It’s my hope that by reading these three books I’ll not only visit some strange and interesting imaginary futures, but that I will broaden and deepen my appreciation for speculative fiction. It’s my belief that sf is simply the most interesting and relevant literature of our day, and understanding hard sf is key to understanding the genre as a whole. Let the hard times roll!

Three Books

These are not reviews — more like reading notes.

Title: Gods Behaving Badly
Author: Marie Phillips
Published: 2007

When I heard of this book, featuring the gods of ancient Greece living in modern day London, I knew I had to read it, mainly because Persephone has a key role.

Promising premise. Alas, I just wasn’t feeling Ms. Phillips’ take on the concept. It’s mighty silly, and I was hoping for something slightly more serious. I have to agree with a reviewer on GoodReads, this is “Fluff with a capital F.” Possibly a good beach book, especially if vacationing in the Greek isles. But like American Gods, this novel treads in a realm where I have my own fictive imaginings, and nothing I read in this regard seems to please me. I suppose I need to shut up and write my own novel.

Title: Wizards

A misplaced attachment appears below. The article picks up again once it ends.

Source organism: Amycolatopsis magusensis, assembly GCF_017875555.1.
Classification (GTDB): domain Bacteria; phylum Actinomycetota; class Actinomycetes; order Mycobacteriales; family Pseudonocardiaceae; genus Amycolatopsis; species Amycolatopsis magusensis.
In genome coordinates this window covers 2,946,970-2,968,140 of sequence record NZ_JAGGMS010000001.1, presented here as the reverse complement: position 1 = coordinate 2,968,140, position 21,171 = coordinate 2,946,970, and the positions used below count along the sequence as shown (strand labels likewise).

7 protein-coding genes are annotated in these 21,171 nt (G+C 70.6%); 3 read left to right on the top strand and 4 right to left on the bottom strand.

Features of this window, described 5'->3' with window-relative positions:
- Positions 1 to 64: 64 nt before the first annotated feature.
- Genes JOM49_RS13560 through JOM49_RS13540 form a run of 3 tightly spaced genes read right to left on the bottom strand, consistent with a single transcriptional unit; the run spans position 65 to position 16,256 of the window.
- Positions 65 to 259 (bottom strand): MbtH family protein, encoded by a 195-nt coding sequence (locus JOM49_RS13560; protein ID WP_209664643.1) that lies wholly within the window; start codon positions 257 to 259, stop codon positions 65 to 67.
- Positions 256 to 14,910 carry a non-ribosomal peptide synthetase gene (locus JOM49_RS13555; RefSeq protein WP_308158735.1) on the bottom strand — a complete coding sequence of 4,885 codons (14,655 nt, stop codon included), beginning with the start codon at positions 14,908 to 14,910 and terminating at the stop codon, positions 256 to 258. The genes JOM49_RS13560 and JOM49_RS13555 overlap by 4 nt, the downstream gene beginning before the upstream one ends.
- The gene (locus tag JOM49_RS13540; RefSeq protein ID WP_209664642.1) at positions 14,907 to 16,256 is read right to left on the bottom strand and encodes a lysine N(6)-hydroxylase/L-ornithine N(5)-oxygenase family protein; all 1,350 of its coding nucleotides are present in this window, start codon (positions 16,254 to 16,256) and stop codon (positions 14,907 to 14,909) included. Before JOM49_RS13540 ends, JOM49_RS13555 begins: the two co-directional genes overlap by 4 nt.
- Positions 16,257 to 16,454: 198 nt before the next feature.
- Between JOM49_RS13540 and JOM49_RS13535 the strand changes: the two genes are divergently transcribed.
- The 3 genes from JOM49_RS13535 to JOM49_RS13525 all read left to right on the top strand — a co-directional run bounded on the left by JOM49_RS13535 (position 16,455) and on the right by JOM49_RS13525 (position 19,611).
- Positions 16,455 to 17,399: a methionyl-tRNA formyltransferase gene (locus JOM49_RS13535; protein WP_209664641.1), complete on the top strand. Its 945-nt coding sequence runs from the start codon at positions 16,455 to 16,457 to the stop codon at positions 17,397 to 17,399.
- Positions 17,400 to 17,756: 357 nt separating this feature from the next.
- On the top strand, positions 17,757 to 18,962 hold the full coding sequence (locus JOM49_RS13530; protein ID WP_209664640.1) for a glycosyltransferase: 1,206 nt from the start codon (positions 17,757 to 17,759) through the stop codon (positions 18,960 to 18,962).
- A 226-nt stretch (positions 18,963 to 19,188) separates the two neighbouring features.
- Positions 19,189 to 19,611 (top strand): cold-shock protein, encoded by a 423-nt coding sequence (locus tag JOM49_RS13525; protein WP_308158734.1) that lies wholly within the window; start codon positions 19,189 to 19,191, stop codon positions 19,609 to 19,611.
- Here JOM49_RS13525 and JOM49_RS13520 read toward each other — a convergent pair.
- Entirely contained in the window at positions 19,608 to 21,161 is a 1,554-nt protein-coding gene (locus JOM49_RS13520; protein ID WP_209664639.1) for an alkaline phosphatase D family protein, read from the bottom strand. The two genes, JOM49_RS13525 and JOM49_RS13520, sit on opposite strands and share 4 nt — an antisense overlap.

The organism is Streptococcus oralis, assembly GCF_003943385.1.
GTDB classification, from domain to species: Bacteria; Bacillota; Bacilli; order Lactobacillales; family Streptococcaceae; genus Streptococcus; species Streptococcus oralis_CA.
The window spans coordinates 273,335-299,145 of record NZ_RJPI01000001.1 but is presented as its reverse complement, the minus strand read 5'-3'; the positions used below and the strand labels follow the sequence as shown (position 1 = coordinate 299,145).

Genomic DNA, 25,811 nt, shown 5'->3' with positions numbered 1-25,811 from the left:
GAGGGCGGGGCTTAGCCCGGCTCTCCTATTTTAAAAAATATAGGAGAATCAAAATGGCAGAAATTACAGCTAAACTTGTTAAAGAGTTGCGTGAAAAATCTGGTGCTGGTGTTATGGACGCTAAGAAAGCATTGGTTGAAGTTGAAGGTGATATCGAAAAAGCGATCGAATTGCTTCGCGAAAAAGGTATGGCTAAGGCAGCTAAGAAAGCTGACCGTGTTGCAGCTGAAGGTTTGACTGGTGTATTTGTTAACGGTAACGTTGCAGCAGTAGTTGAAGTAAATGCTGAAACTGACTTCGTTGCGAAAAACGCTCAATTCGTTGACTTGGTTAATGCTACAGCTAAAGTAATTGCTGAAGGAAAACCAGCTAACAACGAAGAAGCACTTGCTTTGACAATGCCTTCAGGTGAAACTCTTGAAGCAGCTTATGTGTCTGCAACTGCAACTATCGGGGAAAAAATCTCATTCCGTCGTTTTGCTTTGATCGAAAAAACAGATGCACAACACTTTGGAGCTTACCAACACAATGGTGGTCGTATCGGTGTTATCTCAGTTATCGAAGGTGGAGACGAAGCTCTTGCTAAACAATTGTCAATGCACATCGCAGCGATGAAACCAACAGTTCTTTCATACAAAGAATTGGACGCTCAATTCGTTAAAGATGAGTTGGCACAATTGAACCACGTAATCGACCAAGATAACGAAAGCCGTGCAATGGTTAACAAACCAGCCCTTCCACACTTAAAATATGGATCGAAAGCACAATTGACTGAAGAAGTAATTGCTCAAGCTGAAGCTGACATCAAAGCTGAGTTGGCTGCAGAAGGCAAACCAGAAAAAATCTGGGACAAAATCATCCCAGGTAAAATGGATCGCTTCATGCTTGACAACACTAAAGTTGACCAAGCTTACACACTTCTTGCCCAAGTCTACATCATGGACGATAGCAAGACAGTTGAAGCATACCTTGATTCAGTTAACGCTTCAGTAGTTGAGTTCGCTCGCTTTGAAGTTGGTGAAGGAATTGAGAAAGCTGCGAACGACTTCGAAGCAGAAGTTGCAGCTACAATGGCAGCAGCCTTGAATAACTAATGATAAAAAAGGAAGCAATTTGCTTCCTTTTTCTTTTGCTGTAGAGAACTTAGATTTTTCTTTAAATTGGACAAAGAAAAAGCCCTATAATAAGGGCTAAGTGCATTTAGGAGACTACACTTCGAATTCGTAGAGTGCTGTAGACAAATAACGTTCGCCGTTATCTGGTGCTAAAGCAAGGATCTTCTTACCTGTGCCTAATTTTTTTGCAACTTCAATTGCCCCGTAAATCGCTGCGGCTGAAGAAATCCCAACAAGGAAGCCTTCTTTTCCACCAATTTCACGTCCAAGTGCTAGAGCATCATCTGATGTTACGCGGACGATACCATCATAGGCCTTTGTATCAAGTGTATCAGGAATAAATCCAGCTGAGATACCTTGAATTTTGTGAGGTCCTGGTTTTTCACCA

Author: Gardner R. Dozois (Editor)
Published: 2007

This is an anthology of stories aimed at the young adult market, on the theme of wizards. I was a little disappointed that the notion of wizards was not more broadly conceived. Most of the interpretations seemed to fit into the traditional European folk archetype. There’s a story here by Gene Wolfe, who is surely a great author, but I found his contribution underwhelming.

Title: Escape from Earth
Author: Gardner R. Dozois (Editor)
Published: 2006

Another young adult anthology, edited by the same folks, only with a broad theme of travel in space. (I don’t ordinarily read “young adult” fiction, nor was I aware of how well-defined this category has become, but these two books were selected by my club.) Of the two I thought this one was superior. The stories are longer, fewer, and better. They are written in frank imitation of the old science fiction “juveniles” by authors such as Heinlein. As such, they’re fun, but definitely aimed at the adolescent reader.

Bookbook

A friend of mine quit Facebook earlier this week. Said he wanted to spend more time reading. Someone else suggested he needed a Bookbook application, which I thought was pretty funny. (But, come to think of it, maybe that’s a better name than GoodReads or LibraryThing.) (Though I don’t think Facebook is dominating my mental panorama so completely, I have to admit it’s been worming its way into more aspects of my life. In fact, I’m doing a presentation on Facebook next month.) While Facebook may not be putting a dent in my reading time, this did get me to thinking about what it means to really enjoy a book. You can rake your eyes across the pages but not really get much out of the text. To really immerse yourself in a novel is something different. You walk around for days only half there, because the fiction transports you to another time and place. It’s slower but more powerful than the more immediate experiences of cinema or television. It’s been a while since I’ve felt that.